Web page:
Serendipity Gardens: Looking ahead to getting hands dirty in the garden
Published 9:00 am Saturday, January 19, 2019
Serendipity Gardens by Carol Hegel Lang
Carol Hegel Lang is a green thumb residing in Albert Lea. Her column appears bimonthly. Email her at email@example.com.
It’s winter and I am already looking ahead to spring and getting my hands in the dirt again. I cannot wait to see color throughout the gardens instead of a blanket of white. Even though our winter thus far has been fairly mild, we have had enough snow to keep the gardens covered and protected. However, the mild temperatures lately have melted it down to where if we get some bitterly cold days, some of the plants will suffer from it.
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Looking back at the 2018 gardens, they surpassed my expectations in spite of the crazy weather we had. Even being invaded by Japanese beetles didn’t really affect the gardens all that much. It seems like I have my usual plants that I put in containers every year that have been tried and true, but I also like to experiment with new ones or perhaps new colors. Coleus seem to be one of the plants that always makes an appearance in my containers, because they have varieties for both sun and shade and every year there are new colors available to try. Not being a big fan of either geraniums or petunias, I really limit the use of them. Instead, I use calibrachoa and petunias in place of petunias only. Begonias in all varieties are a must for me as they really give me a big bang for my buck.
The past couple of years I have used elephant ears to give me height and as a focal point in the very back part of the yard. There are a couple of new ones that I would love to try this year. Angelonia and lantana have become my must haves as the butterflies and hummingbirds love them. They come in a variety of colors. Cuphea, or the cigar plant or firecracker plant, is an absolute must for my hummers, and they flock to this plant. I plant three of them in a rectangular container and sit this on my patio and just wait for them to visit this plant. Mandevilla is another must have that is a gorgeous plant available in two varieties, and the colors are spectacular. I have used the trialing or climbing ones on my Victorian gazebo. By the end of the season, they have climbed to the top — another hummingbird favorite.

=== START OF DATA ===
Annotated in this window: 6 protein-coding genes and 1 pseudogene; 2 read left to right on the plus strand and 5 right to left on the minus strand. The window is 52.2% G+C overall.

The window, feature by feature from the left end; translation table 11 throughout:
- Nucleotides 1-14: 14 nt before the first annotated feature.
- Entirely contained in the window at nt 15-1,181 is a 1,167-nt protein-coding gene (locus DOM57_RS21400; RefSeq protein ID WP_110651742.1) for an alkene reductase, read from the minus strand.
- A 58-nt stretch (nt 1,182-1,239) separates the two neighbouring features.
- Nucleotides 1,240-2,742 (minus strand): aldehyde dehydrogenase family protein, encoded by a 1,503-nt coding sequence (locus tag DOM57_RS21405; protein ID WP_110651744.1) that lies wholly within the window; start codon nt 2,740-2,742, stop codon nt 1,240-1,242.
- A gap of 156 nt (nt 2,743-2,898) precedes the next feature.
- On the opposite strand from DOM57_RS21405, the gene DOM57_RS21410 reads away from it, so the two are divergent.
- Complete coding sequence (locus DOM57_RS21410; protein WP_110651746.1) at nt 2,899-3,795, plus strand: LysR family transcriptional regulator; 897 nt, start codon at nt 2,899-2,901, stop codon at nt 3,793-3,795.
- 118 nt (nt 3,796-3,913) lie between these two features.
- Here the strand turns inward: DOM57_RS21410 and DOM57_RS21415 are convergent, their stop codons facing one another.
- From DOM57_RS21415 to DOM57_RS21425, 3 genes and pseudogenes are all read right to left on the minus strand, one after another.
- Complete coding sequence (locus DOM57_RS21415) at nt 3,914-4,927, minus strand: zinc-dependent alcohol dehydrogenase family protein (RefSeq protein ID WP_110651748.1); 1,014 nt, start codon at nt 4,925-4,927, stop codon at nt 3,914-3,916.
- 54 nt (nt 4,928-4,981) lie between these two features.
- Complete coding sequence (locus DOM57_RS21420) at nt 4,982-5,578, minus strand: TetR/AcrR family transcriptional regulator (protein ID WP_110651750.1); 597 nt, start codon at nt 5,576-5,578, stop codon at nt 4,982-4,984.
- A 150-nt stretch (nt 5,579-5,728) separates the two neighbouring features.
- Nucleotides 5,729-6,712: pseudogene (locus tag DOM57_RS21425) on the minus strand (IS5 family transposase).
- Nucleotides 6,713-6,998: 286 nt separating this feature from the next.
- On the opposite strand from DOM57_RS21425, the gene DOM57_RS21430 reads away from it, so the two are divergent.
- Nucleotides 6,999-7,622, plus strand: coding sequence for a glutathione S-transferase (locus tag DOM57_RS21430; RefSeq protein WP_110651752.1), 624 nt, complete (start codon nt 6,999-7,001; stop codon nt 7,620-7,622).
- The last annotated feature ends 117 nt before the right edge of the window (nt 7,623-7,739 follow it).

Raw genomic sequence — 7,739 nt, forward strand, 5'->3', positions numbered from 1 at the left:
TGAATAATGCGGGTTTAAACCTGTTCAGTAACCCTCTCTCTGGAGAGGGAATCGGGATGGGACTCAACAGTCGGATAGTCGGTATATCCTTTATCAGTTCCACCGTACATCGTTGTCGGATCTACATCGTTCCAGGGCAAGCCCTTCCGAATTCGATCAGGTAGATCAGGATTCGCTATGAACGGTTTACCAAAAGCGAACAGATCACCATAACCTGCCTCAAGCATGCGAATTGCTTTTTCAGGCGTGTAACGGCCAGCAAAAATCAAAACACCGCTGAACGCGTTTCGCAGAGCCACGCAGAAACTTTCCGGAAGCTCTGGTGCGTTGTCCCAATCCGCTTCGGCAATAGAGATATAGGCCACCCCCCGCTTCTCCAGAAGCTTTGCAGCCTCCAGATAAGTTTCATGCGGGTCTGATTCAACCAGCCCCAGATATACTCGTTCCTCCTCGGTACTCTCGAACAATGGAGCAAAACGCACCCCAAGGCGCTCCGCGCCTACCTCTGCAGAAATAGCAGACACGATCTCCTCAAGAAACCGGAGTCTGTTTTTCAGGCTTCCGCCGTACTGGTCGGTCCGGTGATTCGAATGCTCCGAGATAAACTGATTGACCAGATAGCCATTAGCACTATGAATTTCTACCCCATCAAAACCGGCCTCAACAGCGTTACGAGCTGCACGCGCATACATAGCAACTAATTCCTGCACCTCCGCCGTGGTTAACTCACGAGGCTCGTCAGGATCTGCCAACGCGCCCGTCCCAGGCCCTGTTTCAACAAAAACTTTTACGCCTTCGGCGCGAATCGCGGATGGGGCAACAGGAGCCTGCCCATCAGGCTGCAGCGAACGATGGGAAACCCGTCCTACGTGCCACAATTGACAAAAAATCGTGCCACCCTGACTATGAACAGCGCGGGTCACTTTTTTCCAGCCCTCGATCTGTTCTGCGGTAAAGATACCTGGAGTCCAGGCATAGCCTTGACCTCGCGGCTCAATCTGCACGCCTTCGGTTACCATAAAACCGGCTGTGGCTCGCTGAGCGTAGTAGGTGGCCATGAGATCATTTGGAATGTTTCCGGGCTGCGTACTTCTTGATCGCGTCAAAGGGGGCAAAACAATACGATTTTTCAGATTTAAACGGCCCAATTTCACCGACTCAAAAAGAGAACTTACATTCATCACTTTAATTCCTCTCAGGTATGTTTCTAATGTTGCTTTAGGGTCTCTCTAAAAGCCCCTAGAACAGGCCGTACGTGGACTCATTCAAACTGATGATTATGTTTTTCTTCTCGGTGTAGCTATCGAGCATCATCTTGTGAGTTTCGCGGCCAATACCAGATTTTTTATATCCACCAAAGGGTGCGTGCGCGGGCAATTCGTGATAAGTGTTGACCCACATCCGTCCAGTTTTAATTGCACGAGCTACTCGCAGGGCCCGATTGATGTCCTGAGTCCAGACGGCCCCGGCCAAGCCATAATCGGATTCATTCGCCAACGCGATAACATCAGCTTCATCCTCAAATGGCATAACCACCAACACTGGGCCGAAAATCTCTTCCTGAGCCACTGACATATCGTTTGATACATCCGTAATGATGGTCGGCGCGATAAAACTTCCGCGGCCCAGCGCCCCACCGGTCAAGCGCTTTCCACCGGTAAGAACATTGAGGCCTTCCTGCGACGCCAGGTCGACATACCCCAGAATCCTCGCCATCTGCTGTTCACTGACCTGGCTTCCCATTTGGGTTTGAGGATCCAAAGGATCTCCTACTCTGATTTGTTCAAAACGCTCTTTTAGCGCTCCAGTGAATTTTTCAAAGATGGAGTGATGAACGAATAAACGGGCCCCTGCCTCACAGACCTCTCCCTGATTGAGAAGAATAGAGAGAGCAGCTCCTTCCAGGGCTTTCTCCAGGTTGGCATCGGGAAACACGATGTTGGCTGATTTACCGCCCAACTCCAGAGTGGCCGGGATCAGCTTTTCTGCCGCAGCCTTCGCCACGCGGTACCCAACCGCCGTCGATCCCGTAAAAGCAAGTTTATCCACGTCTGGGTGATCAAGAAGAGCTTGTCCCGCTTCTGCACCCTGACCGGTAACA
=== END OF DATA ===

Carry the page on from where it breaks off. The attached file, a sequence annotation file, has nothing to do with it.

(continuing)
My shady gardens are filled with astilbe, hosta and shade-loving annuals like impatiens, begonias and wildflowers. In the sunny gardens, iris, daylilies, lilies, rudbeckia, phlox, zinnias, cosmos, Joe-pye weed, roses, coneflowers and many native plants add so much color. Hydrangeas in many varieties are used as accent plants or shrubs in all of the gardens and in containers around the house.
If you like hummingbirds, plant pentas in containers in a sunny location and watch the activity. I have a discarded patio table that I have many containers sitting on, and pentas are my go-to plant for this table along with lantana so I can watch the hummers up close. I also have containers of different heights sitting in front of the table to hide the legs of it, and both of these flowers are my choice, as this location faces west. The cement patio draws and holds the heat and both of these love that environment. Another great plant for hot locations is scaevola but it does need watering daily. If you have pets or children, please remember that lantana is poisonous, so keep it out of their reach.
If you want to get a bang for your buck, both daylilies and lilies will give you a long season of color. Many of the newer varieties of daylilies are repeat bloomers. I plant varieties that will bloom throughout the season so that I have color from June through late August. And don’t forget flowering trees and shrubs. Annuals provide many weeks to months of bloom and there are so many different ones available for a small amount of money, but as the name implies, you only get this one for one season and then they die back in late fall. Dreaming of spring already!
“In nature, light creates the color. In the picture, color creates the light.” — Hans Hofmann